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Making the right choice

For the majority of pension funds, taking on a
multi-manager is an all-encompassing decision that can risk making the trustees look like they are just following the latest fad without boosting returns.
As a result, trustees or those in charge of the pension scheme are being more cautious than multi-managers expected five years ago. Stephen Delo, chairman of the Association for Institutional Multi-Manager Investing and managing director of one of its members, Escher, says in 2000 there had been wide predictions that £20bn (€29bn) of European pension fund assets would switch to multi-managers within three years. But five years later Delo says that, even in the absence of comprehensive data, he would be surprised if the figure was as high as current estimates of £10bn. Russell/Mellon, for example, which provides information on managers and performance, says it did not split out multi-managers’ performances or mandate wins.
Delo says the reason for the relatively slow take-up in Europe, especially when compared with the growth of the multi-manager concept in the US, South Africa and Australia, was partially the switch in interest to hedge funds but mainly the fact that most multi-managers “have delivered lacklustre returns with some being accused of being closet index trackers”.

An improvement in returns is one of the main reasons for most pension funds in any asset management switch. Emmanuel Koller, pension fund manager of the CHF400m (€257m) British American Tobacco Switzerland scheme,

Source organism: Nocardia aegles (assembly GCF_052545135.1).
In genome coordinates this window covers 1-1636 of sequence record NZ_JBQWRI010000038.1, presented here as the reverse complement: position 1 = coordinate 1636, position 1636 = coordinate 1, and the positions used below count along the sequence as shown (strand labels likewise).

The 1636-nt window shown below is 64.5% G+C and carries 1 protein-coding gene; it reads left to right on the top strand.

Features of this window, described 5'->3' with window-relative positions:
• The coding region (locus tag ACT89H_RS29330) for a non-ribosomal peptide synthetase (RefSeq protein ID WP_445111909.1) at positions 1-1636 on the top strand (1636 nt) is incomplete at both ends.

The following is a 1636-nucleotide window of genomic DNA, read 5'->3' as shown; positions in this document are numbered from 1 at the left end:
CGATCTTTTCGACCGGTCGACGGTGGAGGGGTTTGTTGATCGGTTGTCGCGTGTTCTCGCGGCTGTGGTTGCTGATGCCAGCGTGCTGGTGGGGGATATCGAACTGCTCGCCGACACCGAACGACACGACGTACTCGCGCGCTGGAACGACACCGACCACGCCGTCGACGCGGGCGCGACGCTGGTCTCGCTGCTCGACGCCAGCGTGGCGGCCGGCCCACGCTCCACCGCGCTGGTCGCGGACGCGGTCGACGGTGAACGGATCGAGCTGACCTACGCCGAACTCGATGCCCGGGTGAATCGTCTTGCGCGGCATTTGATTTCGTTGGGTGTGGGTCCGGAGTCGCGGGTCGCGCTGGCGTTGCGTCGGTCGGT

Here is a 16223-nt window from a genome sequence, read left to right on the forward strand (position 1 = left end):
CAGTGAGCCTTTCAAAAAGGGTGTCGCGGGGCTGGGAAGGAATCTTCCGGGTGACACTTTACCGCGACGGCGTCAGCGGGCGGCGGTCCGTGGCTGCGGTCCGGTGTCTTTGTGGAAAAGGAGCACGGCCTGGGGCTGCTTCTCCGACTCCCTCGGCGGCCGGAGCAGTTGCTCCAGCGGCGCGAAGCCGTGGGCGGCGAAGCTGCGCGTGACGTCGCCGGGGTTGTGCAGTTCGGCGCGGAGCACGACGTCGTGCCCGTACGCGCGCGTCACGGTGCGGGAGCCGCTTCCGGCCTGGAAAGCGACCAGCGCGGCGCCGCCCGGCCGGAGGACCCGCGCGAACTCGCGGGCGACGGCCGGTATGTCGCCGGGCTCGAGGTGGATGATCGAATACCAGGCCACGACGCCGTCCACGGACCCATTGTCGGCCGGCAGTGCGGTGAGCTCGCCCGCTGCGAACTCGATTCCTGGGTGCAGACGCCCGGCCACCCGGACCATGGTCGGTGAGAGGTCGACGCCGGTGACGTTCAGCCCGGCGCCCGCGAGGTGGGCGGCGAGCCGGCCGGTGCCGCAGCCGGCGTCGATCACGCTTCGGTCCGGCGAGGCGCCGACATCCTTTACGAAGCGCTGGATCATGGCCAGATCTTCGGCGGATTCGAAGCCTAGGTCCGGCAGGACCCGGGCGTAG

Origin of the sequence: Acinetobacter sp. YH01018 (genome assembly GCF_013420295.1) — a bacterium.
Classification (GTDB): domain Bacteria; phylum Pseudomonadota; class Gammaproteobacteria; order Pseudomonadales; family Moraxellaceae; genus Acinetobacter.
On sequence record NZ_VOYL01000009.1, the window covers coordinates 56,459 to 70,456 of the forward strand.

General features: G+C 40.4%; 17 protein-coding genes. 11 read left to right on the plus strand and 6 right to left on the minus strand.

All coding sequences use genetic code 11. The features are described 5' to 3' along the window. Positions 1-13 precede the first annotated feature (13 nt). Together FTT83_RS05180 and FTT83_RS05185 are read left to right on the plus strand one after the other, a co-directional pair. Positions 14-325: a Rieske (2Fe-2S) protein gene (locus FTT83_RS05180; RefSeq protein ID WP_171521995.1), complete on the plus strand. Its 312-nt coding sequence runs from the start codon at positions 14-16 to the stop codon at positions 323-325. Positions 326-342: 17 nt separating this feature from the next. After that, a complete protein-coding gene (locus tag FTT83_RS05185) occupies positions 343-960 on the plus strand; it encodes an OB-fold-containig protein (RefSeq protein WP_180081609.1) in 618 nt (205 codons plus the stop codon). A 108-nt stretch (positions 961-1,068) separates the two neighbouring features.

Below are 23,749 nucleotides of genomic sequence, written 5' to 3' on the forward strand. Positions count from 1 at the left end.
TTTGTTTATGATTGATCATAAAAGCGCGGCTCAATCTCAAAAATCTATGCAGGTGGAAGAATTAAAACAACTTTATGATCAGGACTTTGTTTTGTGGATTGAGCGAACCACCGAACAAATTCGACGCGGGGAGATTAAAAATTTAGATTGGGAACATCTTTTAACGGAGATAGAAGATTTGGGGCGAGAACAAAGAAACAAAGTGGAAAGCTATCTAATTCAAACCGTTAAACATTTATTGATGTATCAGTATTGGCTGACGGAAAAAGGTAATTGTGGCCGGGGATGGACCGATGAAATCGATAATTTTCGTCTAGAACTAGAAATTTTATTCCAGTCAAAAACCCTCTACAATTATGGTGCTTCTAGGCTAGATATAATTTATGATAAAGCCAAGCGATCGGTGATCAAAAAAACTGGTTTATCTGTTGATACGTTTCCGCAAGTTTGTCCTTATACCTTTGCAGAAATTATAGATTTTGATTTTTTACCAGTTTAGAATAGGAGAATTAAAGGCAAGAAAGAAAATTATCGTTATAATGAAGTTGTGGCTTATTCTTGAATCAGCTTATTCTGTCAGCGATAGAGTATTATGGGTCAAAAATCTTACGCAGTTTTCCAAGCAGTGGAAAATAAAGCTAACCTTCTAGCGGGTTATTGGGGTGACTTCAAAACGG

says the target for its multi-managers was to outperform
the benchmark by 2% per year, after costs.
Northern Trust manages BAT Switzerland’s entire portfolio in five asset classes – Swiss equities, global equities, Swiss bonds, global bonds in Swiss Francs and global bonds in other currencies. BAT uses nine managers for these five asset classes, Koller says. But since the switch from specialist managers to Northern Trust was made in July 2001 the portfolio has underperformed by 0.2%, as at end-2004, Koller says. But within that three-and-a-half-year period, Koller says the performance had shown marked differences. “I believe good manager selection will beat the benchmark. We were happy in 2001 and 2002 as the markets declined and Northern Trust showed relative good performance but when the markets have been up it has been too difficult to get close to the benchmark.”
A large number of multi-manager mandates, however, are for specialist briefs rather than for the whole fund. The Finanssektorens Pensionskasse (FSP) industry-wide scheme in Denmark, which manages about €2bn, gave Russell Investment Group a near-€80m brief to manage a hedge funds portfolio last year.
And the near-€9bn Pensionskassernes Administration (PKA), which represents eight sector funds in Denmark, replaced fund manager Denver Investment Advisors with multi-manager giant Russell Investment Group last year to manage a €110m US small-cap equities brief. Although Peter Melchior, director at PKA, declined to comment on the reasons behind the switch he did not rule out further mandates being passed to multi-managers.